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Why is my child having a problem doing math?
Type of Special Need
D y s c a l c u l i a...
School Term :(SLD
- Specific Learning Disability)
specific difficulty in mathematics, often with numeracy, but no accompanying
difficulty with literacy.
What to look
for: pupils may have difficulty in remembering and carrying out sequenced
instructions, they can confuse telephone numbers. They might have problems
with word sums or in problems following procedures in problem-solving. They
might have difficulty recognizing patterns or they might write numbers the
wrong way around. They sometimes muddle digits and operators and have poor
estimation skills. They may lack confidence and have low self-esteem during
maths lessons and may work slower than others.
People who can
is of a number of
different types, each involving a specific type of problem in solving
mathematical tasks. It corresponds in mathematics performance to dyslexia in
the area of reading. The majority of children and adults with dyscalculia
have it in a pure form in which both the ability to read and the ability to
understand what is read are unaffected, although about 20–30 % with
dyscalculia have a mixed form of it characterized by having difficulties
both with reading
and with math Their often
requiring a long time to carry out even simple arithmetic tasks. They count
on their fingers until far into the upper grades. Difficulties of this sort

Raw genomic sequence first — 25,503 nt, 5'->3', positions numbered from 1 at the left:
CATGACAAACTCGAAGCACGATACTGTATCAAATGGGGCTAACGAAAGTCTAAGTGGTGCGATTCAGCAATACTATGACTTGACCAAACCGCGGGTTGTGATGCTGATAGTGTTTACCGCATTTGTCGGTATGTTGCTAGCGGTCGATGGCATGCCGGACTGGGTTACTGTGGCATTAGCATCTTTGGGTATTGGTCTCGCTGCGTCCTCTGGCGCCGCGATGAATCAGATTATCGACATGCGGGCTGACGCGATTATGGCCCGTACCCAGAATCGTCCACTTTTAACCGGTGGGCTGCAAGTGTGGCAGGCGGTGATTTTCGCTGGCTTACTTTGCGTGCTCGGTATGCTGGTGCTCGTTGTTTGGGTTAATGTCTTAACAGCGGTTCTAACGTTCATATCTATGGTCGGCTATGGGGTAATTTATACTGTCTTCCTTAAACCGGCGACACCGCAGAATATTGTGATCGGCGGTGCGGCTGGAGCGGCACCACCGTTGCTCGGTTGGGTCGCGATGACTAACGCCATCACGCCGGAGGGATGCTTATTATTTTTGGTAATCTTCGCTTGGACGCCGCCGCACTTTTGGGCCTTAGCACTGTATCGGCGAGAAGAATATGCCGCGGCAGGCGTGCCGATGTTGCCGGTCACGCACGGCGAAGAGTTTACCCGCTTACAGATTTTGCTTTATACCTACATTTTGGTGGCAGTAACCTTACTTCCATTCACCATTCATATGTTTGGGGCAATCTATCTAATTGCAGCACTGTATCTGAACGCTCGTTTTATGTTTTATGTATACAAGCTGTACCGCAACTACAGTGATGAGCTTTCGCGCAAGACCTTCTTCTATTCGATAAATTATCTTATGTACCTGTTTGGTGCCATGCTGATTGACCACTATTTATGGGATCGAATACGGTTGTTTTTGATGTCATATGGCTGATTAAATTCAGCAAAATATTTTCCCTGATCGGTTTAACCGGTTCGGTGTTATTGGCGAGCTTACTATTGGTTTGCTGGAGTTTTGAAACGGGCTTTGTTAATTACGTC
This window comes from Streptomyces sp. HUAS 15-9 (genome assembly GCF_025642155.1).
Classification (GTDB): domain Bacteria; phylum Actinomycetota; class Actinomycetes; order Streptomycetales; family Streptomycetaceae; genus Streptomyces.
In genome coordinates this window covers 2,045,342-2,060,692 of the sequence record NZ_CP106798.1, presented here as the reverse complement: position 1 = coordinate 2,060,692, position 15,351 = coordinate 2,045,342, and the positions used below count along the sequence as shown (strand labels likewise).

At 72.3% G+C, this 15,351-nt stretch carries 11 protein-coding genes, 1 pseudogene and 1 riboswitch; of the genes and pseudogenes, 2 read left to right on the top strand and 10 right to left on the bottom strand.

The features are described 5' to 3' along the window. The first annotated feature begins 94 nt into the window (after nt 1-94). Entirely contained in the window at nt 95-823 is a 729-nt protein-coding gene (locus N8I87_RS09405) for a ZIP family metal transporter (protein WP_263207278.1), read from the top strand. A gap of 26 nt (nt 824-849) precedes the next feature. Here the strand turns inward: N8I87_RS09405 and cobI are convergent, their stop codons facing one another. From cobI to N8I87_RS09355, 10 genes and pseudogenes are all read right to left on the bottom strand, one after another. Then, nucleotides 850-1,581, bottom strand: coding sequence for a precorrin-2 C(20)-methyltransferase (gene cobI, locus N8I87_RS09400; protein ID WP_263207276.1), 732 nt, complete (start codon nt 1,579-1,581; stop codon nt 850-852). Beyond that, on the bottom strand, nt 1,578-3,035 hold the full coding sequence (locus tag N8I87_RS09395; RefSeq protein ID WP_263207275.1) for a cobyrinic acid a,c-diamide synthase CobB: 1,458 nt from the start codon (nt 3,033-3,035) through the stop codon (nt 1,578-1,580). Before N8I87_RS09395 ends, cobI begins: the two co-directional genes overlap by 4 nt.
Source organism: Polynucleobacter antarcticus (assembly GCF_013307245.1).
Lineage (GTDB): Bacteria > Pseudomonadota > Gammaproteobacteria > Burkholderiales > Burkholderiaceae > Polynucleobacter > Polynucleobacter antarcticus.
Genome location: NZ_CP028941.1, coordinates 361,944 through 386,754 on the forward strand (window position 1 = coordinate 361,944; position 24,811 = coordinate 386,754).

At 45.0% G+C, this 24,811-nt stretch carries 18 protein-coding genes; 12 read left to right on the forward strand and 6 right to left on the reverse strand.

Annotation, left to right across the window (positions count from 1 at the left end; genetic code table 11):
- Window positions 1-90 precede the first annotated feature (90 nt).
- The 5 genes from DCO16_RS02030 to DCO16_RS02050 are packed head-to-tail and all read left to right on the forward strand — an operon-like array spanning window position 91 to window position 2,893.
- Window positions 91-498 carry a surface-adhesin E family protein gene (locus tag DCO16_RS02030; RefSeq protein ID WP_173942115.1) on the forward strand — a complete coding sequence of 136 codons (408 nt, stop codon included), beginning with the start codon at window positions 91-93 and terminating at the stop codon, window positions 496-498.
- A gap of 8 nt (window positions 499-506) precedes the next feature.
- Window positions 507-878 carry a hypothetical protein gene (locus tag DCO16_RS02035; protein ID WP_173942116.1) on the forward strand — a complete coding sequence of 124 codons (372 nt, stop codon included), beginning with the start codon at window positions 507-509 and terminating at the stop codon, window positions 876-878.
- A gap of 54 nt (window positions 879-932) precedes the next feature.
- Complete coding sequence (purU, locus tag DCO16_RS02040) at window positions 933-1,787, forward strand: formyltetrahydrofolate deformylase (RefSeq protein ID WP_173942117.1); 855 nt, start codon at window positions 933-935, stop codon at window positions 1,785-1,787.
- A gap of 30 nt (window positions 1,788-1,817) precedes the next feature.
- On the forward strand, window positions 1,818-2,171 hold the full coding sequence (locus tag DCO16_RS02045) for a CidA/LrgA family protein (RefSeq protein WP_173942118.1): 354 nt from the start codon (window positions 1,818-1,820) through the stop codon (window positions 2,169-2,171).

are termed automatization difficulties.
Children and adults with
tend nevertheless to be of
normal intelligence, but often present an uneven picture in their results on
intelligence tests. Their problems reflect, not emotional problems but
difficulties in connection with certain specific types of thought processes.
may be involved in
dyscalculia. The latter can manifest themselves in difficulties in
Although possibly being of high intelligence, such a child may have only a
limited understanding of either numbers as such or numerical symbols.
Another form of dyscalculia involves
that lead to the child’s failure to carry out computations effectively. Here
the child has difficulties in following a clear strategy in solving
arithmetic problems, losing track of where he/she is at, sticking to
strategies that are dysfunctional and fail to work out, or giving up on
strategies that are correct and becoming passive. Dyscalculia may also be
based on problems in
perception that lead
to difficulties at tasks involving logical thinking as well as in carrying
out computations. This is often encountered in children who have
difficulties in learning to read an ordinary clock and understand how the
position of the hands is to be interpreted.
Difficulties with mathematics
generally are associated with the child’s having general problems in
learning, also in areas other than mathematics, learning tending to take
longer than is normally the case. A child of this sort is usually best
helped by being allowed to work at a slow tempo and also by being given
simplified learning material. On intelligence or aptitude tests, such
children tend to score on the low side but to have results that are all at
about the same level. There is thus a kind of consistency in their level of
performance, also on a day-to-day basis. general consensus that these
children simply need a bit longer to learn.
UUP Parent Association